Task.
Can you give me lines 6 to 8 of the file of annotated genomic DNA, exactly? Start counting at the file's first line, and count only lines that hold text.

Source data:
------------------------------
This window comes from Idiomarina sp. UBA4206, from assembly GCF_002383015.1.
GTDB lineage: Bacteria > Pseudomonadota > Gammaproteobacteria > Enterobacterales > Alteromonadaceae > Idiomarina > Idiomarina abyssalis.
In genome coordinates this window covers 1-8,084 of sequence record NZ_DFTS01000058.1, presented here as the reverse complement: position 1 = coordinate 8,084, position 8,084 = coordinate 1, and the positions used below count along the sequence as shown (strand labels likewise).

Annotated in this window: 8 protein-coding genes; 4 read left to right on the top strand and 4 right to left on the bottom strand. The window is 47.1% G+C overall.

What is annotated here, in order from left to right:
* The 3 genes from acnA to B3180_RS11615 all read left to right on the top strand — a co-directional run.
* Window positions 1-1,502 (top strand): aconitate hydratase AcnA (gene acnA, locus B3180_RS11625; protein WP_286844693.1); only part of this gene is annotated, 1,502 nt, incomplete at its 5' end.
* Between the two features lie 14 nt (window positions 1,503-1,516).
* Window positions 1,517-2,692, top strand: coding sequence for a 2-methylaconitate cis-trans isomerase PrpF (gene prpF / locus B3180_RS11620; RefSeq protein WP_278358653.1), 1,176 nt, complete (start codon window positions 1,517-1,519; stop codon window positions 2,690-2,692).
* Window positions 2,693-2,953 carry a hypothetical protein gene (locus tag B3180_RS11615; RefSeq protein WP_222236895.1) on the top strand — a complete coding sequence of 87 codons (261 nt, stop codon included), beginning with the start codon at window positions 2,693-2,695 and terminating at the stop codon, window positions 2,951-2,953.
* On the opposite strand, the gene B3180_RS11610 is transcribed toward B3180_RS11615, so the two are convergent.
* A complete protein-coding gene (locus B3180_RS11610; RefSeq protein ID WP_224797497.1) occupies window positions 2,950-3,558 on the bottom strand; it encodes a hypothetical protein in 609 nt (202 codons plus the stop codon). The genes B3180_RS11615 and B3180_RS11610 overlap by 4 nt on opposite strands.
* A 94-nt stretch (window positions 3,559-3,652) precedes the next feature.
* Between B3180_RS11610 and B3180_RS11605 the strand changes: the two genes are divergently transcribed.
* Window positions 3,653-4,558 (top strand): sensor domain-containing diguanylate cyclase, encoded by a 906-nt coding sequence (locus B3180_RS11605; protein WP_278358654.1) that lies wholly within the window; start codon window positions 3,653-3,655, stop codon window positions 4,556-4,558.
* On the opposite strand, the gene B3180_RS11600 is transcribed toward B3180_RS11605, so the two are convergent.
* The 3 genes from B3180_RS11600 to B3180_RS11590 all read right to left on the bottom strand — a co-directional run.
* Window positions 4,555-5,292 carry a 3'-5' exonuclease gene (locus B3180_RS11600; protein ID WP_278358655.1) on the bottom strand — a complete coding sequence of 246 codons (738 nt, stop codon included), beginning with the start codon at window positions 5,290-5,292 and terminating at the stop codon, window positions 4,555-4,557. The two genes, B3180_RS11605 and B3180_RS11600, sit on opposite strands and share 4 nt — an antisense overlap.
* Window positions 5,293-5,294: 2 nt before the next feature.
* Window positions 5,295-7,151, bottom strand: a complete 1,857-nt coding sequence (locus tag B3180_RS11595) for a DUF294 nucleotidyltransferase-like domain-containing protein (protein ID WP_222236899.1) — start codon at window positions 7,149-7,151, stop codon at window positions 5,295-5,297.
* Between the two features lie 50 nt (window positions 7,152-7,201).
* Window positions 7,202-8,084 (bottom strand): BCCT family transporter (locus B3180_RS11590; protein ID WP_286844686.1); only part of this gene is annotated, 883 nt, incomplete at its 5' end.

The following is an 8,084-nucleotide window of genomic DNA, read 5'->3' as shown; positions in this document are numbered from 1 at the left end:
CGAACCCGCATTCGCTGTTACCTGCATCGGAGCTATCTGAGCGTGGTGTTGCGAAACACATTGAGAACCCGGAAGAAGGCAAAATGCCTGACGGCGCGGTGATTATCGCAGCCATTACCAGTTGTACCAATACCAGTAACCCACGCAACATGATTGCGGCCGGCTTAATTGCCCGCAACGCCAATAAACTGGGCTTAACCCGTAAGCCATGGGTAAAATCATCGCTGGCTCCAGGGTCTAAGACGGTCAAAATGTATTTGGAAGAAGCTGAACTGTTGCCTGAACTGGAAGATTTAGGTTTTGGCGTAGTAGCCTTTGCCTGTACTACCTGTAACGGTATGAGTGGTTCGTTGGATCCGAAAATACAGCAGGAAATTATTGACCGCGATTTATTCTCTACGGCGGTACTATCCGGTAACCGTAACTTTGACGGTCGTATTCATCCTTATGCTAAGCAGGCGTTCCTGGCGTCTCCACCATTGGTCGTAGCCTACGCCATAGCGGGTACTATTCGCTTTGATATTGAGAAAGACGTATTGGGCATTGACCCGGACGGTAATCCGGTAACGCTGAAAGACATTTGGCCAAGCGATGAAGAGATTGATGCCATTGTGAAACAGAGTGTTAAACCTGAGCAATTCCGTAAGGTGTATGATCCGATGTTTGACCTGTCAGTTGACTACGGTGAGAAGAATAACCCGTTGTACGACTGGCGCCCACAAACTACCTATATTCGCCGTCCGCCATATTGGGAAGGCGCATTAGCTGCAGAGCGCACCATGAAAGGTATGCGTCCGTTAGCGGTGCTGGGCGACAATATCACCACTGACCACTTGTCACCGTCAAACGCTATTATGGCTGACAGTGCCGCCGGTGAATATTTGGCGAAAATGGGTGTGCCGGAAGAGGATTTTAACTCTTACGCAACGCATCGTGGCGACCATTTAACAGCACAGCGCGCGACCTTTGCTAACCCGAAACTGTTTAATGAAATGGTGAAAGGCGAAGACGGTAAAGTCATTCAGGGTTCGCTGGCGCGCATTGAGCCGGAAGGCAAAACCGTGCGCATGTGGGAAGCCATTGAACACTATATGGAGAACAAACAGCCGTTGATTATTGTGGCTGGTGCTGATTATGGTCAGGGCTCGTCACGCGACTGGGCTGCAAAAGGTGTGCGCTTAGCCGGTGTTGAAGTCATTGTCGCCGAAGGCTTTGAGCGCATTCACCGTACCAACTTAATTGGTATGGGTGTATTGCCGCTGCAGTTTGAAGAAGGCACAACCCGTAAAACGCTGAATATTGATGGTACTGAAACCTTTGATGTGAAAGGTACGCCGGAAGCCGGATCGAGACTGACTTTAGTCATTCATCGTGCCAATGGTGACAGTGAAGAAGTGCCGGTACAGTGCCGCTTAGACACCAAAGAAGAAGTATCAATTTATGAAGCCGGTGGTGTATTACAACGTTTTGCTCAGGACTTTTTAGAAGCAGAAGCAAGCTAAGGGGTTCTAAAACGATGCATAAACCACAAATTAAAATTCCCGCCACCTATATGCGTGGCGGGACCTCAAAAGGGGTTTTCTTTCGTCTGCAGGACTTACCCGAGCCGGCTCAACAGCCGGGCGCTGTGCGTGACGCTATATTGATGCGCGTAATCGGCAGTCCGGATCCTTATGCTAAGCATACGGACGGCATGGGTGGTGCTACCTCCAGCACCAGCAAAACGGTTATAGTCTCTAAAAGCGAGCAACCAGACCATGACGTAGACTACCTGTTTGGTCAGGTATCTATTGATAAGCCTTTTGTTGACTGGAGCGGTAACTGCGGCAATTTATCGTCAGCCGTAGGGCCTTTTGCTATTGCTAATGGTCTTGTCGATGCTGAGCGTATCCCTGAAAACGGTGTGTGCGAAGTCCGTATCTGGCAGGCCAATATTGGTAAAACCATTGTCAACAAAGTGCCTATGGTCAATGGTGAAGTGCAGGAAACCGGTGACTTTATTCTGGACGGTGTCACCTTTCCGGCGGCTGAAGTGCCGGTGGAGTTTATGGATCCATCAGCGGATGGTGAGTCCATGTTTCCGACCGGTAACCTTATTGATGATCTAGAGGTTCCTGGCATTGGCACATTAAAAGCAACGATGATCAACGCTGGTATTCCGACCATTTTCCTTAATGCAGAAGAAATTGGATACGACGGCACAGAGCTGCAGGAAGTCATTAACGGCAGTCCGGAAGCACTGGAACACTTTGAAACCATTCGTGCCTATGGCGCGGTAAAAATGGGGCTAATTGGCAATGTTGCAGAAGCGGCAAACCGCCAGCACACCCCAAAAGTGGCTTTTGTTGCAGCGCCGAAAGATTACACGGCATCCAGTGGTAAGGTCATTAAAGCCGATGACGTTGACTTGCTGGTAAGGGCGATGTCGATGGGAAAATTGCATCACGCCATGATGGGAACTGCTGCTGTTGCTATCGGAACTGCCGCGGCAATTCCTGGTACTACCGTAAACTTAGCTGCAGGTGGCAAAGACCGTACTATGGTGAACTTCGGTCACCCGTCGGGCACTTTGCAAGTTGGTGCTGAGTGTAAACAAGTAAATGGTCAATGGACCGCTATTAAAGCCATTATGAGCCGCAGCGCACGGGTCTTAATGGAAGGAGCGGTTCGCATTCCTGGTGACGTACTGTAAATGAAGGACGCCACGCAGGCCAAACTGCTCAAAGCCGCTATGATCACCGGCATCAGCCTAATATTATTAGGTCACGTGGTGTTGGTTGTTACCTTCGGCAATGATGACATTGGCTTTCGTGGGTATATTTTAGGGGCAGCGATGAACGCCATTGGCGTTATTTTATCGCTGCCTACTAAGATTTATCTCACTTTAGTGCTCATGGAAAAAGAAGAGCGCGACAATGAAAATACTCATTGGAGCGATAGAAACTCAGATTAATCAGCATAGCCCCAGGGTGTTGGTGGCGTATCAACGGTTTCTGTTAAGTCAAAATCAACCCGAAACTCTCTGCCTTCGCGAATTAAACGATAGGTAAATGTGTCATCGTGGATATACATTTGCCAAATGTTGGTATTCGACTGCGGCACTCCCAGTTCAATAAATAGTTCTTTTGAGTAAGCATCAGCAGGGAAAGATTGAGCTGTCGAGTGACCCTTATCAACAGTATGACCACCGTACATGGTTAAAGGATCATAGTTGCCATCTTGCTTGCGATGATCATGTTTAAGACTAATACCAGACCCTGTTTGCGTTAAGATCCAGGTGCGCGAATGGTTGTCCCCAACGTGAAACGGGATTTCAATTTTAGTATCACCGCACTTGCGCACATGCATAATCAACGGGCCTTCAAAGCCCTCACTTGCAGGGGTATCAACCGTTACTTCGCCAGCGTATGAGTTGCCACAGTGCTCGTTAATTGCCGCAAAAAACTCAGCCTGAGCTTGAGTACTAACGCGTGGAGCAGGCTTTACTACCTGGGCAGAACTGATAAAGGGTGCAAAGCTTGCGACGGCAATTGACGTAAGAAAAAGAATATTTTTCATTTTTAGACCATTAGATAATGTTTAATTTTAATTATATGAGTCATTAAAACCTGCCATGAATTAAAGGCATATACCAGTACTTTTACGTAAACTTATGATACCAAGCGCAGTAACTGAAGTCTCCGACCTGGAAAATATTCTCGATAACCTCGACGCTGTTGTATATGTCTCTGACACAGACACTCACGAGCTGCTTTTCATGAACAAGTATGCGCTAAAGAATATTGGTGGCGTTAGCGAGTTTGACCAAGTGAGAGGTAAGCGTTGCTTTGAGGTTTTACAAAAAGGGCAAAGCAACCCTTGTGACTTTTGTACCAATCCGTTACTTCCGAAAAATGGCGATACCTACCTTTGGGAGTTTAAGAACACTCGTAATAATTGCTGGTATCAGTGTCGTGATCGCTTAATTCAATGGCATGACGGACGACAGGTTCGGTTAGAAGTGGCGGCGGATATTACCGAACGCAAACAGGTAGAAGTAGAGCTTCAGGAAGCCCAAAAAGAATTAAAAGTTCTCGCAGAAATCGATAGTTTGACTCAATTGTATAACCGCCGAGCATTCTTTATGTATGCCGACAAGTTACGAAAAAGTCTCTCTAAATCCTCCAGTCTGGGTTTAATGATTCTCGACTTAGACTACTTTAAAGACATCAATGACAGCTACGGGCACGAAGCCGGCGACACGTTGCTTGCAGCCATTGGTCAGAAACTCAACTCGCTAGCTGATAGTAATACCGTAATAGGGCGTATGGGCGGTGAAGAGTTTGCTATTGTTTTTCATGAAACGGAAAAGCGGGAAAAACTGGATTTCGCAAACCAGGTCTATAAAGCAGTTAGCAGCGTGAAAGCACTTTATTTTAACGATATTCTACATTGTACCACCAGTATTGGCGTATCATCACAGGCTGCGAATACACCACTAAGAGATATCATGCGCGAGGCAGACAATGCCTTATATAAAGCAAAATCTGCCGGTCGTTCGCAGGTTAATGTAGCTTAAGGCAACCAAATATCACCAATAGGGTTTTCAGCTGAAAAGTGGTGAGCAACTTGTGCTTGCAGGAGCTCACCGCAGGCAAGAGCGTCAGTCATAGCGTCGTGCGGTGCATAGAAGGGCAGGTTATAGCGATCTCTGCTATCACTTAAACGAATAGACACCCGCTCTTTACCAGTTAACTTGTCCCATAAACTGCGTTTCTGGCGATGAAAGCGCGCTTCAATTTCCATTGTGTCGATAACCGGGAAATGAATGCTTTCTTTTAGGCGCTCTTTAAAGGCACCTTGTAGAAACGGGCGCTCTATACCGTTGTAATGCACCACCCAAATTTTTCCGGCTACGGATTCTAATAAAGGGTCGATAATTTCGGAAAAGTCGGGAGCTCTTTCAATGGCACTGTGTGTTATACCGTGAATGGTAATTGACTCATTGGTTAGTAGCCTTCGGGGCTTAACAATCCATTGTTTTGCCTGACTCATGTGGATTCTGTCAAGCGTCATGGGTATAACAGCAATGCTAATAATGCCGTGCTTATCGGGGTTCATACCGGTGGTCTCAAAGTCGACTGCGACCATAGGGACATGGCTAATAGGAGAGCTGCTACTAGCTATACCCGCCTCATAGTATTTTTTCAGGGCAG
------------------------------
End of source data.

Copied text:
* The 3 genes from acnA to B3180_RS11615 all read left to right on the top strand — a co-directional run.
* Window positions 1-1,502 (top strand): aconitate hydratase AcnA (gene acnA, locus B3180_RS11625; protein WP_286844693.1); only part of this gene is annotated, 1,502 nt, incomplete at its 5' end.
* Between the two features lie 14 nt (window positions 1,503-1,516).